Someone sent me this quiz via facebook, and as the friend himself said, he’s usually not into this sort of thing, but this one got him thinking. It also helps that he’s a trained visual artist. But he sent me the quiz, and, it did get me thinking, and so I thought I’d post on it here. Being primarily a writer of nonfiction, my take on the visual arts will necessarily be a bit different from that of a visual artist, but that’s part of the fun.
My take is very much coloured by the fact that I am an historian of western civilization, who has been trained to see art history as one of several highly interrelated cultural, political, social, and economic threads which run through both western history, and, at the same time, of course, through global history, with the understanding that all of these are in dialogue, i.e., they are affecting each other dialectically at all times–though in some ways more than others, and more at some times than others.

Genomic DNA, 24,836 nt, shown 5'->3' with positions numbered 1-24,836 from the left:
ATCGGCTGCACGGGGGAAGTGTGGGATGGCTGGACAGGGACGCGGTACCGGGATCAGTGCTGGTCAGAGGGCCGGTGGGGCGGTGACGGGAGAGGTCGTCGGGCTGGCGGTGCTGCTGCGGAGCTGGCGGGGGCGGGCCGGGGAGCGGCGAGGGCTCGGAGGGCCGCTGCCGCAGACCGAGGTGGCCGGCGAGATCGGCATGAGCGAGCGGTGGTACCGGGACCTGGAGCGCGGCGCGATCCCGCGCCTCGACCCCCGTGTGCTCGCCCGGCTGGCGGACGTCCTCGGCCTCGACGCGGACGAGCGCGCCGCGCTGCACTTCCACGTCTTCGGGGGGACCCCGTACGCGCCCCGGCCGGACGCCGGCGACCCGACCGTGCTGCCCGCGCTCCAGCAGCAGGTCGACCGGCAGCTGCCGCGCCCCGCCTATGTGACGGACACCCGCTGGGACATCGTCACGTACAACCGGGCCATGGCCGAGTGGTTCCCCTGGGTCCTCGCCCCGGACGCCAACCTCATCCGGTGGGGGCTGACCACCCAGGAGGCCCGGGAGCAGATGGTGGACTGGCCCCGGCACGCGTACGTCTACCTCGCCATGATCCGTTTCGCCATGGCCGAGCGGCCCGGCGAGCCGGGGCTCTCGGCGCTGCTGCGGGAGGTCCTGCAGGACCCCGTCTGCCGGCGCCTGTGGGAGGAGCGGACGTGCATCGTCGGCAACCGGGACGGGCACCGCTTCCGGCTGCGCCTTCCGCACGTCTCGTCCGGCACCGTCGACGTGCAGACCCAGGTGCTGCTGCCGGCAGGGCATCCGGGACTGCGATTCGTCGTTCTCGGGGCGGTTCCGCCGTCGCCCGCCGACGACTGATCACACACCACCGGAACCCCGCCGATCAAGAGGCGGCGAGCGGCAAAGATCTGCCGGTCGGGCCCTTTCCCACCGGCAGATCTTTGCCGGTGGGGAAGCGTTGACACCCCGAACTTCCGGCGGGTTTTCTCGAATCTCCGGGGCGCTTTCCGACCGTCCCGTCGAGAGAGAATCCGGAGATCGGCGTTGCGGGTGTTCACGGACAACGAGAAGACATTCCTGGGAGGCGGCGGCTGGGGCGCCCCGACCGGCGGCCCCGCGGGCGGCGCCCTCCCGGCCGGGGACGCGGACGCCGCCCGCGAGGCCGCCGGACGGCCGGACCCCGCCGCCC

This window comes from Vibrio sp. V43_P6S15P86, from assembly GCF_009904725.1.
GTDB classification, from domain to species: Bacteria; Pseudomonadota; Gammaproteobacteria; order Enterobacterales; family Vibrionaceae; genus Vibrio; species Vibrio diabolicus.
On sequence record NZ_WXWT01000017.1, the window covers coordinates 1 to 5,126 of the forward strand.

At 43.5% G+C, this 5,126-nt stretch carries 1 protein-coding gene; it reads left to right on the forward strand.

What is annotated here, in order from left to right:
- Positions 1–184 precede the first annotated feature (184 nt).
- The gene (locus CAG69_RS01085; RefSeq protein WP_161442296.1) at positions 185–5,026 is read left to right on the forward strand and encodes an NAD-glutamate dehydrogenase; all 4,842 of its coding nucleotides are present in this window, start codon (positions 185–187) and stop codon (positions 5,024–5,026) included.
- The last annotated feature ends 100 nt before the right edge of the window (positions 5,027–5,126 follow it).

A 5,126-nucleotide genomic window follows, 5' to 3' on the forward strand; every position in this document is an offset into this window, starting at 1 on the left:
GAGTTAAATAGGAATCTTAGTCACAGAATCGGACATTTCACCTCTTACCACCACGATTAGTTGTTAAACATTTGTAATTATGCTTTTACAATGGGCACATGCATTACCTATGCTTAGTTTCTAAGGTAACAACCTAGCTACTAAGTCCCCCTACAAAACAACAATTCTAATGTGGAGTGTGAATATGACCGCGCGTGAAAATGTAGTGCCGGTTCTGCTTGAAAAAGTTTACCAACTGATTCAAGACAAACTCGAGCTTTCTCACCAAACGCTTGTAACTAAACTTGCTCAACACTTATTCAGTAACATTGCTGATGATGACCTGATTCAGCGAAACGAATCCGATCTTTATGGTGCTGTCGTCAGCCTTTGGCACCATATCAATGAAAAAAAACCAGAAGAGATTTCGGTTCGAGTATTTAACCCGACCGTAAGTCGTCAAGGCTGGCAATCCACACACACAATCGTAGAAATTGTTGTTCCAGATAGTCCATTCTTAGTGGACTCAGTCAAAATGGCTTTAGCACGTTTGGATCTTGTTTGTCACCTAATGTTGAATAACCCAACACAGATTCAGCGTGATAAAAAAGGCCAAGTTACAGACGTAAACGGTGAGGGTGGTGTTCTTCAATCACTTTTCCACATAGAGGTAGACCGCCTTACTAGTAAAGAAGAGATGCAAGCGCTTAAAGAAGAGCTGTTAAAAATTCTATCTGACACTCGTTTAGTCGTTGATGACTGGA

It’s also very much coloured by an awareness of what I consider to be the ‘great divide’ in western cultural history – namely, before and after Dada-ism became prominent right around World War I. My take on Dada, as outlined elsewhere on this blog, is that it was attempting to grapple with the discovery of the subconscious by Freud, the relativity of time and space as articulated by Einstein, and the sense that species were not absolute and immutable, as Darwin had implied. All of these, artists saw, seemed to imply that there was in fact no truth to the notion of a Platonic ideal, of the kind which had underlay all western art since the middle ages. In other words, there seemed to be no absolute at all, of any kind: no Truth, no Beauty, no Good, and thus, there was nothing which had created and could anchor such ideals, namely, God. If God was dead, as Neitzsche had argued, then there could be no point in attempting to do art which followed the ideals which God had supposedly (according to Plotinus, and the Christian theology which followed him, and all renaissance and enlightenment thinkers who followed the Christians for the most part) laid out when he created the universe. (more…)
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